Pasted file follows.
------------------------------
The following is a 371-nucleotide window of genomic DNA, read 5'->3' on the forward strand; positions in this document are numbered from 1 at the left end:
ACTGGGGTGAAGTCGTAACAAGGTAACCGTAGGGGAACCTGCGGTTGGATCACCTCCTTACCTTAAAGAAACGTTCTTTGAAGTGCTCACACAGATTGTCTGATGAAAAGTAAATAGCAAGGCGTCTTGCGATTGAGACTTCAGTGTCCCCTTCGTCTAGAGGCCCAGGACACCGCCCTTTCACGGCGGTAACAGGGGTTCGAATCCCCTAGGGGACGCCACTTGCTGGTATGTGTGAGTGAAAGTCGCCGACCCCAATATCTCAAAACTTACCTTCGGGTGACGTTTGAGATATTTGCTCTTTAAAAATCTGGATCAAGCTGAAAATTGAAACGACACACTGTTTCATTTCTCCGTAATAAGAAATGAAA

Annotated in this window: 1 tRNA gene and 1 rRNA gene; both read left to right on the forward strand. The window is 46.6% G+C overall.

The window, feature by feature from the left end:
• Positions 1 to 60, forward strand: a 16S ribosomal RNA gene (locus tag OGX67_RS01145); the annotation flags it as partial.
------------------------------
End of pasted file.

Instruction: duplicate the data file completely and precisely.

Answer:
The following is a 371-nucleotide window of genomic DNA, read 5'->3' on the forward strand; positions in this document are numbered from 1 at the left end:
ACTGGGGTGAAGTCGTAACAAGGTAACCGTAGGGGAACCTGCGGTTGGATCACCTCCTTACCTTAAAGAAACGTTCTTTGAAGTGCTCACACAGATTGTCTGATGAAAAGTAAATAGCAAGGCGTCTTGCGATTGAGACTTCAGTGTCCCCTTCGTCTAGAGGCCCAGGACACCGCCCTTTCACGGCGGTAACAGGGGTTCGAATCCCCTAGGGGACGCCACTTGCTGGTATGTGTGAGTGAAAGTCGCCGACCCCAATATCTCAAAACTTACCTTCGGGTGACGTTTGAGATATTTGCTCTTTAAAAATCTGGATCAAGCTGAAAATTGAAACGACACACTGTTTCATTTCTCCGTAATAAGAAATGAAA

Annotated in this window: 1 tRNA gene and 1 rRNA gene; both read left to right on the forward strand. The window is 46.6% G+C overall.

The window, feature by feature from the left end:
• Positions 1 to 60, forward strand: a 16S ribosomal RNA gene (locus tag OGX67_RS01145); the annotation flags it as partial.